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HMS York in the Second World War 1939-1945 - The Wartime Memories Project -

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- HMS York during the Second World War -

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HMS York

If you can provide any additional information, please add it here.

Those known to have sailed in

HMS York

during the Second World War 1939-1945.

  • Beddingfield William. CSM. (d.16th Jan 1944)
  • Clarke Firth. Pte.
  • Dixon Robert Noel. PO.(Tel)
  • Rogavin Dick J.. RMN2
  • Salter Edwin. Stwd.
  • Schmidt Lester John. CPO.
  • Sleet George William. CPO
  • Wallace Herbert Noel. Mjr. (d.6th Jun 1945)

The names on this list have been submitted by relatives, friends, neighbours and others who wish to remember them, if you have any names to add or any recollections or photos of those listed, please Add a Name to this List

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RMN2 Dick J. Rogavin U.S.S. Moose

I was 16 years old when I had my first contact with a British Navy Man. We lived in Sunnyside, Queens, Long Island, NY during the war years. My step Dad worked at the Brooklyn Navy Yard when the HMS Penelope came in for major repairs, the year was 1942. Folks at the Navy Yard were asked to invite members of the HMS Penelope's crew to stay at their homes during her stay at the "Yard". I believe the young man who stayed with us was a CPO but I have been unable to find his name, much to my sorrow. Needless to say I was a very impressed young lad with this young British Navy Man. I am certain he influenced my decision to join the U.S.N. which I did when I was 17. This British Navy man stayed with us for a couple of months while the repairs were being carried out on his ship, it was a fantastic event for a young impressionable 16 year old lad.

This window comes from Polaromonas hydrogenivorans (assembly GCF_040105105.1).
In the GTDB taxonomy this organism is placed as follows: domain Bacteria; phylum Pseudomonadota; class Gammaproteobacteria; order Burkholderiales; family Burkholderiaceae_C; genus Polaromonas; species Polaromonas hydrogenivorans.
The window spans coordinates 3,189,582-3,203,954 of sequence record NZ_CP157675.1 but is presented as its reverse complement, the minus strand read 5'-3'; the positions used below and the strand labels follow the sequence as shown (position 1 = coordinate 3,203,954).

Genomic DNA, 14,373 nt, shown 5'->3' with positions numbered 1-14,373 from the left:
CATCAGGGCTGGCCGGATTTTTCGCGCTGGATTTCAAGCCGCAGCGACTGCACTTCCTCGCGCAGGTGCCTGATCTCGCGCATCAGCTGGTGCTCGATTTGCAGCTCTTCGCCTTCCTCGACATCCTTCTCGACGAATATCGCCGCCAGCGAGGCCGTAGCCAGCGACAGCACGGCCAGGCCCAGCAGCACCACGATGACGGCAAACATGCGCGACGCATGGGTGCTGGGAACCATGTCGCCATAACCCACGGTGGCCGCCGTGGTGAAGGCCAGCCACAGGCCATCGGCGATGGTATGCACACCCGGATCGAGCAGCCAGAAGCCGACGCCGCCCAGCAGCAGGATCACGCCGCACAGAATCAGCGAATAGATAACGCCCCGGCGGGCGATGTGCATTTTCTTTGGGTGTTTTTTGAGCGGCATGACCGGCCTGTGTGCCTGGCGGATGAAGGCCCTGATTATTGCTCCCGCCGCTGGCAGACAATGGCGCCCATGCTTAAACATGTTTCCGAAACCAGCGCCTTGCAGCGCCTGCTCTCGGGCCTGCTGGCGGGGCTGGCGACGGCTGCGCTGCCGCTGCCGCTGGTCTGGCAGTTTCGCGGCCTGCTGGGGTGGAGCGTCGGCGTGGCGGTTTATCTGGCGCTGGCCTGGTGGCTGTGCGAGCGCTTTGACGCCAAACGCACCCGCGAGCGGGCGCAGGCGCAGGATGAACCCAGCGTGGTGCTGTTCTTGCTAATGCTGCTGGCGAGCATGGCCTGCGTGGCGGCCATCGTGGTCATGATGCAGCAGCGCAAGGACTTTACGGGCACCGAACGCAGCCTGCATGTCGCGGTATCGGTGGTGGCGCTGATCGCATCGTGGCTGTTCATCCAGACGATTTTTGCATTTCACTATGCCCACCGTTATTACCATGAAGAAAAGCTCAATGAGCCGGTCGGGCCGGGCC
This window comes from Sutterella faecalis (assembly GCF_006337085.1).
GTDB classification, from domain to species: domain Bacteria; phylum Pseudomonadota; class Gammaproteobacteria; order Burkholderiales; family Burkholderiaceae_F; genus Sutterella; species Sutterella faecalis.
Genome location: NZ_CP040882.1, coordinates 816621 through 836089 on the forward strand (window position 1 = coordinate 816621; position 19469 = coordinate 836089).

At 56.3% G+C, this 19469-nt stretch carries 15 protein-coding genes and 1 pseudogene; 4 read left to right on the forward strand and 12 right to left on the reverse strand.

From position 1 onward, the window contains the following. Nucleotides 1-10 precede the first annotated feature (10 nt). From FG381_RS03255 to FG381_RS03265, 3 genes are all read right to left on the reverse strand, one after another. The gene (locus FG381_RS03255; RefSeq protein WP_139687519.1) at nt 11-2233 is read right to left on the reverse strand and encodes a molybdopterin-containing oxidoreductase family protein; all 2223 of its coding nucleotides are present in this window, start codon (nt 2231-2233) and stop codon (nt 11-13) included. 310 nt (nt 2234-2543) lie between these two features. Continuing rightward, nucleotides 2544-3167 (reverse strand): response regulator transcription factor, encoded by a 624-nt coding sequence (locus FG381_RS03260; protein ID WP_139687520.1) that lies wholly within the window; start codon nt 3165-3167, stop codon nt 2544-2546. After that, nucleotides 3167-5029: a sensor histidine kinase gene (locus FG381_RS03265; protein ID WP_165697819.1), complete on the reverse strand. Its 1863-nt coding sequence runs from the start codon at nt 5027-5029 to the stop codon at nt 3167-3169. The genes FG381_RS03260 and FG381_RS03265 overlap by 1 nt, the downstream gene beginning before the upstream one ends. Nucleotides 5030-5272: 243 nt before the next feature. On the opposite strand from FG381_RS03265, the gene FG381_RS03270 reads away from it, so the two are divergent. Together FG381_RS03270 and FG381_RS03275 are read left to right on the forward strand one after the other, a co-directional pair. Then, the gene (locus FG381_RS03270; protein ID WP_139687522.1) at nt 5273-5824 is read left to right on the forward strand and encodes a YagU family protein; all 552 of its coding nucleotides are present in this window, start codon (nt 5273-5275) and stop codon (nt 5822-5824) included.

I served in the USN and was a radioman on the USS Moose in the Pacific area during World War 11

Dick J. Rogavin

Pte. Firth Clarke West Yorkshire Regiment

Pte. Firth Clarke was captured early in the war and held prisoner through to the end. He was held in Stalag XXB. He rarely spoke of his time there, but on occasions told of stealing sugar hidden in a drum after a concert and getting German guards to help lift it as it was too heavy, of having shrapnel removed from his leg/ankle by German doctors, of walking home through Poland and refusing to remove his boots in case he was never able to get them back on. He was fond of boxing and gambling.

This second picture is of Firth at Stalag XXb (he did spend a short while in XXA before being moved to XXB)

Firth after the war (sadly he died in 1960) – he had had time to recover from the weight loss caused by walking home through Poland, so I guess the picture is about 1947/8?

If anyone recognises him, I would love to get in touch and find out more.

Steve Clarke

CPO George William Sleet MID HMS Havoc

Following is a synopsis of my uncle's wartime experiences in the Royal Navy up to and during his capture and internment in the POW camp in Laghouat in Algeria. George William Sleet was a career sailor; eventually rising through the ranks to become Chief Petty Officer.

Everyone in the family was having narrow escapes. The radio news bulletins had mentioned that Uncle George’s ship, H.M.S. York, had been torpedoed and run aground in Suda Bay, Crete, where the crew had scuttled it and got ashore to hide in the caves. His ship and sister ship, H.M.S. Exeter, had chased the German pocket battleship Graf Spee to the River Plate and had seen it scuttled before joining the Mediterranean fleet. Now they were holed up and waiting for rescue. The Germans had invaded Crete and were trying to find the source of the radio messages Uncle George was sending to Alexandria. As they were deep in caves, bombing was useless, and eventually the crew was rescued by the destroyer H.M.S. Hero and taken to Alexandria where he was put on the battleship H.M.S. Queen Elizabeth. He was Mentioned in Dispatches for his part in the rescue so my grandparents were very proud of him.